swift moth


adjective, swifter, swiftest.
moving or capable of moving with great speed or velocity; fleet; rapid: a swift ship.
coming, happening, or performed quickly or without delay: a swift decision.
quick or prompt to act or respond: swift to jump to conclusions.
Slang. quick to perceive or understand; smart; clever: You can't cheat him, he's too swift.
any of numerous long-winged, swallowlike birds of the family Apodidae, related to the hummingbirds and noted for their rapid flight.
Also called swift moth, ghost moth. any of several brown or gray moths, the males of which are usually white, of the family Hepialidae, noted for rapid flight.
an adjustable device upon which a hank of yarn is placed in order to wind off skeins or balls.
the main cylinder on a machine for carding flax.

before 900; Middle English (adj. and adv.), Old English (adj.); akin to Old English swīfan to revolve, Old Norse svīfa to rove; see swivel

swiftly, adverb
swiftness, noun

fast, quick, rapid, swift (see synonym study at quick).

1. speedy. See quick. 2. expeditious.
Dictionary.com Unabridged
Based on the Random House Dictionary, © Random House, Inc. 2014.
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World English Dictionary
swift moth
Often shortened to: swift any of five species of fast-flying moths of the family Hepialidae, regarded as primitive in development, having forewings and hind wings similar in size and shape: the best known is the ghost swift,Hepialus humili

swift (swɪft)
adj (foll by to)
1.  moving or able to move quickly; fast
2.  occurring or performed quickly or suddenly; instant: a swift response
3.  prompt to act or respond: swift to take revenge
4.  a.  swiftly or quickly
 b.  (in combination): swift-moving
5.  any bird of the families Apodidae and Hemiprocnidae, such as Apus apus (common swift) of the Old World: order Apodiformes. They have long narrow wings and spend most of the time on the wing
6.  (sometimes capital) a variety of domestic fancy pigeon originating in Egypt and Syria and having an appearance somewhat similar to a swift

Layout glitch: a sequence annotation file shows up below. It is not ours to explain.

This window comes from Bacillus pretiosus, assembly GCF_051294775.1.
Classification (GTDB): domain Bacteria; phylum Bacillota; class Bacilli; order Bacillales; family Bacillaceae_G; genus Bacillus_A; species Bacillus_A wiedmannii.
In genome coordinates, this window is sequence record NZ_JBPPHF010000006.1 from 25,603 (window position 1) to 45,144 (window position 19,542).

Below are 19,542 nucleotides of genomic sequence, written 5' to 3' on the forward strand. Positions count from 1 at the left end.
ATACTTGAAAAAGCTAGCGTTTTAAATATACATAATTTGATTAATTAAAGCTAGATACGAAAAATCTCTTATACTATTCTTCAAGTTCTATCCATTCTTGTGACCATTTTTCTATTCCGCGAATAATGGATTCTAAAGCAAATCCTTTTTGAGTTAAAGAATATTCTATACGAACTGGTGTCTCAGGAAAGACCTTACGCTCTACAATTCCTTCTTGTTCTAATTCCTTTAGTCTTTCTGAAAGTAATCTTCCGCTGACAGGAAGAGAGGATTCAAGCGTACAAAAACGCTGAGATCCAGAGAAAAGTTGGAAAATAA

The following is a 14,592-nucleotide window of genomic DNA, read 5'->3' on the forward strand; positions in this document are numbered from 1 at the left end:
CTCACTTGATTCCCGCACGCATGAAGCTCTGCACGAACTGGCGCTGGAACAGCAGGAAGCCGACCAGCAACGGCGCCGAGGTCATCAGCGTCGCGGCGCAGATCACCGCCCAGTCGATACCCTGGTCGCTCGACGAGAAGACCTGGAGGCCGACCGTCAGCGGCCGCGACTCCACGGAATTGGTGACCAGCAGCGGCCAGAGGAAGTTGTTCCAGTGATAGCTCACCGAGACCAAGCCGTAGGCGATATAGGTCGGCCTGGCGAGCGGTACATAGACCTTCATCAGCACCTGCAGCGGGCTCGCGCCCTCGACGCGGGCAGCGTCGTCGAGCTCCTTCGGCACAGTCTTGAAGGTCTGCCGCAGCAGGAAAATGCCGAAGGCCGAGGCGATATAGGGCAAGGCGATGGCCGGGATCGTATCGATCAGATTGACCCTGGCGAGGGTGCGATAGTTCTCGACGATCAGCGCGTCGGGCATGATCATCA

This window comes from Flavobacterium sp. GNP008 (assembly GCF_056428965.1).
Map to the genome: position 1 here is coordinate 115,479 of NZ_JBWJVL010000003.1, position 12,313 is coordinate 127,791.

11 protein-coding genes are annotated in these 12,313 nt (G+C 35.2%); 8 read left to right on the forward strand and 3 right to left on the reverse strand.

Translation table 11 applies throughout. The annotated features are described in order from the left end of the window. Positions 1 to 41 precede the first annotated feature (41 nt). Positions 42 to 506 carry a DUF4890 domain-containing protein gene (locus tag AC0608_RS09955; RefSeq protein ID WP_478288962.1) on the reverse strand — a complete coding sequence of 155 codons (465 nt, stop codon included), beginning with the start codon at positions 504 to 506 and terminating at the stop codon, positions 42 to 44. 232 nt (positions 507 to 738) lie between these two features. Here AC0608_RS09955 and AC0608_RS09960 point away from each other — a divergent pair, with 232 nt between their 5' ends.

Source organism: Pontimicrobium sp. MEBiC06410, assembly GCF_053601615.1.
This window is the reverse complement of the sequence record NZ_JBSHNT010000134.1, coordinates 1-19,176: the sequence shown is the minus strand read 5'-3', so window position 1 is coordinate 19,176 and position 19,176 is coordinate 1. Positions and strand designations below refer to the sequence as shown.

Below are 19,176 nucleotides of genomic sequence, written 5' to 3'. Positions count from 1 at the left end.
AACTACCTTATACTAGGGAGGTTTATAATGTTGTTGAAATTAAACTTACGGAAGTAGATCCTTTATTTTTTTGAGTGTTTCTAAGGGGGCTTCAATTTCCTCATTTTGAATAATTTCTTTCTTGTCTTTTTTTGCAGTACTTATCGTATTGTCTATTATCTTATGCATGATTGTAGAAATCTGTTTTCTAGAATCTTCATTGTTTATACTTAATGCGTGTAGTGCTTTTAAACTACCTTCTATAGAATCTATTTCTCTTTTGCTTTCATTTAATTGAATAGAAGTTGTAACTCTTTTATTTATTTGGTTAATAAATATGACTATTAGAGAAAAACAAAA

7.  short for swift moth
8.  any of certain North American lizards of the genera Sceloporus and Uta that can run very rapidly: family Iguanidae (iguanas)
9.  the main cylinder in a carding machine
10.  an expanding circular frame used to hold skeins of silk, wool, etc
[Old English, from swīfan to turn; related to Old Norse svifa to rove, Old Frisian swīvia to waver, Old High German sweib a reversal; see swivel]

Swift (swɪft)
1.  Graham Colin. born 1949, British writer: his novels include Waterland (1983), Last Orders (1996), which won the Booker prize, and The Light of Day (2002)
2.  Jonathan. 1667--1745, Anglo-Irish satirist and churchman, who became dean of St Patrick's, Dublin, in 1713. His works include A Tale of a Tub (1704) and Gulliver's Travels (1726)

Collins English Dictionary - Complete & Unabridged 10th Edition
2009 © William Collins Sons & Co. Ltd. 1979, 1986 © HarperCollins
Publishers 1998, 2000, 2003, 2005, 2006, 2007, 2009
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Word Origin & History

O.E. swift "moving quickly," related to swifan "move in a course, sweep" (see swivel). The bird (several species of the family Cypselidæ, resembling swallows), noted for its "swift" flight, was so called from at least 1668. Regarded as a bird of ill-omen, if not downright
demonic, probably for its shrill cry. The name earlier had been given to several small fast lizards (1530).
Online Etymology Dictionary, © 2010 Douglas Harper
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